BIG Bark, No Bite “I have a 120 lb dog, Max (a Greater Swiss Mountain Dog), who is afraid of almost everything (including people). He’ll bark at everyone he meets, and when someone tries to pet him, he’ll hide behind me. One day, I was walking Max when some kids were out. Max started barking and the kids ran up to him to pet him. He was so scared that he bolted the other direction, got away from me, and I had to chase him across the whole neighborhood, while everyone stared and no one helped.” Max Photo Provided by Caroline Scales - Caroline Scales, ‘13

The Escape Artist

“I have a chocolate lab who is 14 years old and she loves to play fetch outside. When we put her outside in a fenced in backyard and we weren’t playing with her, she would find a way to escape the backyard and she would go run off into m Sage Photo Provided by neighborhood, which is quite large, and walk around Sam Sutherland until she found kids outside because she knew they would play with her, so we would have to search for her which took a while and at the age of 14 she still escapes to find kids.” - Sam Sutherland, ‘15

Fluffy Friends “At my dad’s house, we have a Bernese Mountain Dog and her name is Shya but whenever we give a bath, her hair fluffs up and we call her Miss. Fluffypants. A good story about her was that one time when we gave a bath, we let her outside and she started rolling through the grass. When we looked back outside a couple minutes later, she had a friend. The Pomeranian from next door had squeezed through the fence and was playing with Shya. Once the Pomeranian was done, she slipped back through the fence and Shya tried to follow but figured she couldn’t squeeze back through.” - Maddy Ringenbach, ‘16

Seven Is Heaven When interviewed about her pets, Rhonda fondly described her seven Shetland sheepdogs. Over the years, Rhonda and her dogs have been involved in competition obedience, which requires lots of preparation and training. Her first dog, Holly, had to be trained from six months old to two years of age before she was ready to compete. In addition to competition dogs, Rhonda also has a few that faithfully serve as loyal pets and she has many wonderful memories of her furry friends.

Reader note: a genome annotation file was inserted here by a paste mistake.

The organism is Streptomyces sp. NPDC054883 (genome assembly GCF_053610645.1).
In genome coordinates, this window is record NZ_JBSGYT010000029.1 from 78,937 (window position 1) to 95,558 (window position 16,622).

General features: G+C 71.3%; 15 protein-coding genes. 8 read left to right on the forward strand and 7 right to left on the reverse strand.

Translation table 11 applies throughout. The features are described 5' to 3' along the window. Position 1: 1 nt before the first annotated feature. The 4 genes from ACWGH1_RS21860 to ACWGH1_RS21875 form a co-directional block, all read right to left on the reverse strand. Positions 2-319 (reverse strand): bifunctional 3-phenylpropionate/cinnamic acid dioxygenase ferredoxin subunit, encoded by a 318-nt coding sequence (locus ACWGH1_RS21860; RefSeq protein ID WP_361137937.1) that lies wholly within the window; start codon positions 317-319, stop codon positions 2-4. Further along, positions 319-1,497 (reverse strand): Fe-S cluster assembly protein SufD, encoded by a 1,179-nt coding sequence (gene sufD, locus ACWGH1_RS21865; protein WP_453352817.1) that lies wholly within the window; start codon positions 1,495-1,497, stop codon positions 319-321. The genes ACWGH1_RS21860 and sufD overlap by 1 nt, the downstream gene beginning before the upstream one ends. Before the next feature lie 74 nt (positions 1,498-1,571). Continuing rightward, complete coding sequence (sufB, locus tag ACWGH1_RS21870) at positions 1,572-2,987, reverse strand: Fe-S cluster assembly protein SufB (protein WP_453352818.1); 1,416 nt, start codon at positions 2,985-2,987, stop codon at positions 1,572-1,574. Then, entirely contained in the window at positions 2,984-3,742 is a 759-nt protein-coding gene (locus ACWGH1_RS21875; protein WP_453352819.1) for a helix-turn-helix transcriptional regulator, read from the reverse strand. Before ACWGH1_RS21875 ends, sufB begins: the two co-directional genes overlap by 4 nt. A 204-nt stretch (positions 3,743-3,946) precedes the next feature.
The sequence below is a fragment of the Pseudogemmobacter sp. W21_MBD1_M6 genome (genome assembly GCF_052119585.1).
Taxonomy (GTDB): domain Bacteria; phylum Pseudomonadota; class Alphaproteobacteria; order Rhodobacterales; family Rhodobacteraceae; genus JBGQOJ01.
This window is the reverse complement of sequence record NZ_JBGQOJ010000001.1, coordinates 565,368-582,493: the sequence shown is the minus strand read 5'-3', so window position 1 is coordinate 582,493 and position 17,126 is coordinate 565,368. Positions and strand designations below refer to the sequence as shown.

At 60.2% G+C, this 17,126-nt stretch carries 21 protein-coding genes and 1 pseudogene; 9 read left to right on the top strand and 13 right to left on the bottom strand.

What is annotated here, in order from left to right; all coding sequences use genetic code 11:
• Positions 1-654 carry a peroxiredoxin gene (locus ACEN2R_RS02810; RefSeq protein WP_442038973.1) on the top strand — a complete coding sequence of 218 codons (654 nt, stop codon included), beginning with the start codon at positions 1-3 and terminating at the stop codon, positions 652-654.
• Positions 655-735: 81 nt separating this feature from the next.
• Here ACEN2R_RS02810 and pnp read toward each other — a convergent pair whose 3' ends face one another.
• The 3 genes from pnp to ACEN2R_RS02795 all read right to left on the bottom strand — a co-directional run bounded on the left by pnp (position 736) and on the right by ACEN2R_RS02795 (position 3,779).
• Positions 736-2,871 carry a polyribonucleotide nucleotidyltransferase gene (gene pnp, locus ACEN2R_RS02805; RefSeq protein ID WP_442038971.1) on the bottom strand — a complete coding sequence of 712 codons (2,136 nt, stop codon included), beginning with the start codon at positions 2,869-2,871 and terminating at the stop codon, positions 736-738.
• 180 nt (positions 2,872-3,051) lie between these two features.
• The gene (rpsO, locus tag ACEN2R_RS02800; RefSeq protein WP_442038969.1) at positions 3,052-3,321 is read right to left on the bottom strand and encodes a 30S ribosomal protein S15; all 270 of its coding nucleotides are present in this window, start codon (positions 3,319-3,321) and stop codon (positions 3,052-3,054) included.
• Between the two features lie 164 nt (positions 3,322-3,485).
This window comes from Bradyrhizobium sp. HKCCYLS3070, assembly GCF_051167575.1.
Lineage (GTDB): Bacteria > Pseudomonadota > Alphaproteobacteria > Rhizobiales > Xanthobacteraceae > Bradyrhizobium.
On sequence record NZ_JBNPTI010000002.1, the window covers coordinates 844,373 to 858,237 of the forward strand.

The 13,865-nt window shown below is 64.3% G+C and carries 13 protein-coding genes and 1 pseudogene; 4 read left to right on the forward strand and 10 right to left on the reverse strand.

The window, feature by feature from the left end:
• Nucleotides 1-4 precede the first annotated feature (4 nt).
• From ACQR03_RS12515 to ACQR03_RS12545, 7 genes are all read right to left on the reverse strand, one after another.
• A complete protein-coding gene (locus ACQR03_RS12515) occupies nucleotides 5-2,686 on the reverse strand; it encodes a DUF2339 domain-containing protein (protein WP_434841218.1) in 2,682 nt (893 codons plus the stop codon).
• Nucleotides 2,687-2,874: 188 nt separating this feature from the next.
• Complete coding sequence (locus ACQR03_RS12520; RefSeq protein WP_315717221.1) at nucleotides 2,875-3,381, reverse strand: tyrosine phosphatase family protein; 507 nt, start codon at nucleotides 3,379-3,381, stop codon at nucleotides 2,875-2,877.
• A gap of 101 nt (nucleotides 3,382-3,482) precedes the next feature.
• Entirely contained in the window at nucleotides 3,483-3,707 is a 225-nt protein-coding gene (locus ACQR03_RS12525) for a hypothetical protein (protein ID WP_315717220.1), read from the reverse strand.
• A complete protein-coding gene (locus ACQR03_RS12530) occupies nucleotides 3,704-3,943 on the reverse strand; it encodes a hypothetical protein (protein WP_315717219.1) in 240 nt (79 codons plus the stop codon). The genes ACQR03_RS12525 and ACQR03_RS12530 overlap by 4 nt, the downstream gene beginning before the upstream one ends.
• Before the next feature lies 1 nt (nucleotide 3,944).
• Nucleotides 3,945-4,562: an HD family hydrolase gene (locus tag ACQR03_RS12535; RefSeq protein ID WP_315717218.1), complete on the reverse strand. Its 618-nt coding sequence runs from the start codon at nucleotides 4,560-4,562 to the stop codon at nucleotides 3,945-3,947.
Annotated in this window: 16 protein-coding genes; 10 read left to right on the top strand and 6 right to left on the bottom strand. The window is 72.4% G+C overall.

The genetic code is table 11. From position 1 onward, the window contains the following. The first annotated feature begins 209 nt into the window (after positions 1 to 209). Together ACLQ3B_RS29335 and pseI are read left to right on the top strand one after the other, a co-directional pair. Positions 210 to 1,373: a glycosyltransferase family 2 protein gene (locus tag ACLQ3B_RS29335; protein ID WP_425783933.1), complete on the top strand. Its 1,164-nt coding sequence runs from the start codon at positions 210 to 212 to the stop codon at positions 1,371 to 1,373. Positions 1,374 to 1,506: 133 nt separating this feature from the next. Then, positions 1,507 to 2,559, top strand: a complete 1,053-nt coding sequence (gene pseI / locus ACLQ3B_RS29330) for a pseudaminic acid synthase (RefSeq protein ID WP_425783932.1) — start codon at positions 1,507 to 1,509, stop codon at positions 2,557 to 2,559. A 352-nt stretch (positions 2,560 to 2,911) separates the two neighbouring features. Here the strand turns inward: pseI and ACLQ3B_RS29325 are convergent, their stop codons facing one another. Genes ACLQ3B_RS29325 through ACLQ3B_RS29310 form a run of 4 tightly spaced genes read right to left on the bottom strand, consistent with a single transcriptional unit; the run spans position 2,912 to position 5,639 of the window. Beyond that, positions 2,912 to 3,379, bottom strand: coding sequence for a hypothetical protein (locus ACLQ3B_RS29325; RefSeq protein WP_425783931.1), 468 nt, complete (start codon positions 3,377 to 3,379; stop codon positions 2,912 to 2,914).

Rhonda Morin’s Seven Dogs.

Photo Provided by Rhonda Morin

POPULAR PETS

Fish Are Friends, NOT FOOD “I have a pet Clown fish named Wasabi” - Austin Morin, ‘15

A Birthday Surprise

Feature The Charging Chinchilla

“My chinchilla’s name is Cheerio. She has chewed up every phone charger I own, and she sometimes jumps from my bed to my desk and completely falls flat on her face.” - Kate Sweeney, ‘13

Cheerio the Chinchilla Photo Provided by Kate Sweeney

The Vanishing Act When I was young, I had four pet tadpoles and one of them was clear, so I named him ‘Ghostie.’ My family went on vacation for a weekend and when we came back, Ghostie was the only one left and he had grown. I think he ate the other tadpoles since they weren’t lying outside of the bowl or anywhere inside it!” -Margaret Edwards, ‘13

The “COW”ardly Horse “We bought a horse named Scout in Florida and we put it in my aunt’s barn that night. We didn’t know it was scared of cows, which were in the pasture behind the barn. The next morning we found scout hanging halfway out of the barn through a small stall window. We didn’t know how to get him out so we tried to prop his hind legs up on hay bales and we even considered cutting the stall door but he eventually fell out on his own.” -Rebecca Powell, ‘14